As Europe starts opening up to travelers again, it’s more exciting than ever to think about the cultural treasures that await. For me, one of the great joys of travel is having in-person encounters with great art and architecture — which I’ve collected in a book called Europe’s Top 100 Masterpieces. Here’s an ancient favorite:
The caveman man cave at Lascaux is startling for how fashionably it’s decorated. The walls are painted with animals — bears, wolves, bulls, horses, deer, and cats — and even a few animals that are now extinct, like woolly mammoths. There’s scarcely a Homo sapiens in sight, but there are human handprints.
All this was done during the Stone Age nearly 20,000 years ago, in what is now southwest France. That’s about four times as old as Stonehenge and Egypt’s pyramids, before the advent of writing, metalworking, and farming. The caves were painted not by hulking, bushy-browed Neanderthals but by fully-formed Homo sapiens known as Cro-Magnons.
These are not crude doodles with a charcoal-tipped stick. The cave paintings were sophisticated, costly, and time-consuming engineering projects planned and executed in about 18,000 BC by dedicated artists supported by a unified and stable culture. First, they had to haul all their materials into a cold, pitch-black, hard-to-access place. (They didn’t live in these deep limestone caverns.) The “canvas” was huge—Lascaux’s main caverns are more than a football field long, and some animals are depicted 16 feet tall. They erected scaffolding to reach ceilings and high walls. They ground up minerals with a mortar and pestle to mix the paints. They worked by the light of torches and oil lamps. They prepared the scene by laying out the figure’s major outlines with a connect-the-dots series of points. Then these Cro-Magnon Michelangelos, balancing on scaffolding, created their Stone Age Sistine Chapels.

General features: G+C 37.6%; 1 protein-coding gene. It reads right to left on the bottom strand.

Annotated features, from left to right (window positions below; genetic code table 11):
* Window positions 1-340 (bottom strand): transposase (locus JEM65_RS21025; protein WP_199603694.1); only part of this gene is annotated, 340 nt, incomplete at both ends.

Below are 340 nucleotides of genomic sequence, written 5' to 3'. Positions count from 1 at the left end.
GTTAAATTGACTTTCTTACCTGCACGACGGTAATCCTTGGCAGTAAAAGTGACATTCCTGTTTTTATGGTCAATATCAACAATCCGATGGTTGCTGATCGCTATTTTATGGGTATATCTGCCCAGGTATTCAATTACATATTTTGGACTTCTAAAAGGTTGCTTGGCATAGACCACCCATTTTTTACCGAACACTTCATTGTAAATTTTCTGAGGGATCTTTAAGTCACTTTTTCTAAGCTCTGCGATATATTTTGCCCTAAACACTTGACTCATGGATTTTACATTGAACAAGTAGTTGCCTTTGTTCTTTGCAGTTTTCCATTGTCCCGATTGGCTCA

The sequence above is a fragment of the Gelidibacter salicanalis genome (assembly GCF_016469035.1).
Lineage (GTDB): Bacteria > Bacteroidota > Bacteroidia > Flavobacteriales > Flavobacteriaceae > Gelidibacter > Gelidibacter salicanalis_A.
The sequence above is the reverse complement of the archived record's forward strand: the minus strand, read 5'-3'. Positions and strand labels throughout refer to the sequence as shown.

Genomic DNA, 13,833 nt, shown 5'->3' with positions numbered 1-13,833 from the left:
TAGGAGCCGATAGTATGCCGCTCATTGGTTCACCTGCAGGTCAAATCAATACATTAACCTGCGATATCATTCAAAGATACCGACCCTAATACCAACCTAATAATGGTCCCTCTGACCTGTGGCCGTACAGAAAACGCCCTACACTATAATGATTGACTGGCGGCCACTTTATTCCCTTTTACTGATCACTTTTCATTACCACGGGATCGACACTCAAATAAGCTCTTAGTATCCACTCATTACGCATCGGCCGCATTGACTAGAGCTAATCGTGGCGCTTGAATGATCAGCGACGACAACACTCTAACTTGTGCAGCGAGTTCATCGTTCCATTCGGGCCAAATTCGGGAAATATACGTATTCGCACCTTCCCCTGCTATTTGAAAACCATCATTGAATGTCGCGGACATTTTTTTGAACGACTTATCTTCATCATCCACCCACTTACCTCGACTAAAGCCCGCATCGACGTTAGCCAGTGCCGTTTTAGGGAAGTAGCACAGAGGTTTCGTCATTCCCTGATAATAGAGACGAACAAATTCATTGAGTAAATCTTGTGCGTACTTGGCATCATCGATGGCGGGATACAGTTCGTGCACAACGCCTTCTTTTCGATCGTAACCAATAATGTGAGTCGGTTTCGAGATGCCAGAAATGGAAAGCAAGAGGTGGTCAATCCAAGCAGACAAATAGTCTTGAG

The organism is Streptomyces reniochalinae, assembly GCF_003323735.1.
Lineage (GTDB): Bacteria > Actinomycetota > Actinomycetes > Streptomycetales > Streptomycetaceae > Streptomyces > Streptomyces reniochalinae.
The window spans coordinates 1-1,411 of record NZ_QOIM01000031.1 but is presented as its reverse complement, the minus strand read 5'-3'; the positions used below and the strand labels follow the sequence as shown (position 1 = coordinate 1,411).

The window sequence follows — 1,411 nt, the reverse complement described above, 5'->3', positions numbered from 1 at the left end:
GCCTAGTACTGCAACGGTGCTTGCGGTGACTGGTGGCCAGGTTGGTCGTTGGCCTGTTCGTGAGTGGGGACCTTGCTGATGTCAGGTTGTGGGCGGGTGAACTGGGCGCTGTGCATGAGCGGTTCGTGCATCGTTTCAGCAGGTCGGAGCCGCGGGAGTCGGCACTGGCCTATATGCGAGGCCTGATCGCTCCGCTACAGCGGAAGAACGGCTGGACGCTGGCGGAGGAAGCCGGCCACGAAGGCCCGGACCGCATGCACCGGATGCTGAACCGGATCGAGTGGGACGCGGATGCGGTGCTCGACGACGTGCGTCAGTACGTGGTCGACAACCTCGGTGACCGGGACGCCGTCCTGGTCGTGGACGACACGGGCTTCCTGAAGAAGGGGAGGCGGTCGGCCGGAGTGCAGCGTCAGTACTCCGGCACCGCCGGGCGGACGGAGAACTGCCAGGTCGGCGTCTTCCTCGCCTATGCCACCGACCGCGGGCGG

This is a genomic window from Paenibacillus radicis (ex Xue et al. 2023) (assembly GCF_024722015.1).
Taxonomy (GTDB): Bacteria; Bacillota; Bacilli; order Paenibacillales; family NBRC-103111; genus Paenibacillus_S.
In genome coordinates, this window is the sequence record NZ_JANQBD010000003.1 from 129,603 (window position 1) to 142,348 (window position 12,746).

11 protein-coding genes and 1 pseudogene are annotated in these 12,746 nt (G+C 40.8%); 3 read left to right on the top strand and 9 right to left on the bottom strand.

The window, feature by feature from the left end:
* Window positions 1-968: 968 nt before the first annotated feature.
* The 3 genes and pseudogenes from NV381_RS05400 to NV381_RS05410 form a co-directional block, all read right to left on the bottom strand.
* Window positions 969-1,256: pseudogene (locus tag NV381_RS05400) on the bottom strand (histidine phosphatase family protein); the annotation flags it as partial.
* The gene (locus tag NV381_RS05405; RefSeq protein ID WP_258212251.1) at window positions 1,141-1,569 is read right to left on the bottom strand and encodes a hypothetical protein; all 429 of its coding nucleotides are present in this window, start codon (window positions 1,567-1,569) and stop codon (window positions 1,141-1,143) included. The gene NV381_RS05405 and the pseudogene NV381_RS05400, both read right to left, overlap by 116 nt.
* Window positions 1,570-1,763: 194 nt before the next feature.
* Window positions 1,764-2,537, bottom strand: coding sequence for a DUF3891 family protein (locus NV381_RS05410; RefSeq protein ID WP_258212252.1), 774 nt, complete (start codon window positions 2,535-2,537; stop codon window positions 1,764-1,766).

The paintings are impressively realistic. The artists used wavy black outlines to suggest an animal in motion. They used scores of different pigments to get a range of colors. For their paint “brush,” they employed a kind of sponge made from animal skin. In another technique, they’d draw the outlines, then fill it in with spray paint — blown through tubes made of hollow bone.
Imagine the debut. Viewers would be led deep into the cavern, guided by torchlight, into a cold, echoing, and otherworldly chamber. In the darkness, someone would light torches and lamps, and suddenly — whoosh! — the animals would flicker to life, appearing to run around the cave, like a prehistoric movie.
Why did these Stone Age people — whose lives were probably harsh and precarious — bother to create such an apparent luxury as art? No one knows. Maybe because, as hunters, they were painting animals to magically increase the supply of game. Or perhaps they thought if they could “master” the animal by painting it, they could later master it in battle. Did they worship the animals?
Or maybe the paintings are simply the result of the universal human drive to create, and these caverns were Europe’s first art galleries, bringing the first tourists. While the caves are closed to today’s tourists, carefully produced replica caves adjacent give visitors a vivid Stone Age experience.
Today, visiting Lascaux II and IV, as these replica caves are called, allows you to share a common experience with a caveman. You may feel a bond with these long-gone people…or stand in awe at how different they were from us. Ultimately, this art remains much like the human species itself — a mystery. And a wonder.